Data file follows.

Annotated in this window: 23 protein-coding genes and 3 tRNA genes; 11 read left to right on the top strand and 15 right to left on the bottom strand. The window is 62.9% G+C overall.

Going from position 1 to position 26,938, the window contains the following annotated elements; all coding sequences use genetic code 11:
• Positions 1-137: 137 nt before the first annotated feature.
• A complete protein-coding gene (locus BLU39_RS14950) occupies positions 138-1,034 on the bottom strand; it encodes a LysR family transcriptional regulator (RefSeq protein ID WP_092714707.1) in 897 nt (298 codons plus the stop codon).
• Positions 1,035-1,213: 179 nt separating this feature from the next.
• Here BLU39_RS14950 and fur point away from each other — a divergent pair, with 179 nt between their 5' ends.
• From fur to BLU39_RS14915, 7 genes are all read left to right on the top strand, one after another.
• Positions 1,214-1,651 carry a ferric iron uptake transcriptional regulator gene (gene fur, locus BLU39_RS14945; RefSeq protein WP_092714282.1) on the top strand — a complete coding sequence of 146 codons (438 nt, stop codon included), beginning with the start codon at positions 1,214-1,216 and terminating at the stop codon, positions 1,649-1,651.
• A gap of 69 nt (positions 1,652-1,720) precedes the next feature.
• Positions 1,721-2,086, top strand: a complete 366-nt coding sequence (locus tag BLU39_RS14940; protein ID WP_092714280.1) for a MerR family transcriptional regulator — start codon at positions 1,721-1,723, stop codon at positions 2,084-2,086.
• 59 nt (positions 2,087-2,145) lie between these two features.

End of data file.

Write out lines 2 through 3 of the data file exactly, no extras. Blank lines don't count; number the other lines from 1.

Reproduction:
Going from position 1 to position 26,938, the window contains the following annotated elements; all coding sequences use genetic code 11:
• Positions 1-137: 137 nt before the first annotated feature.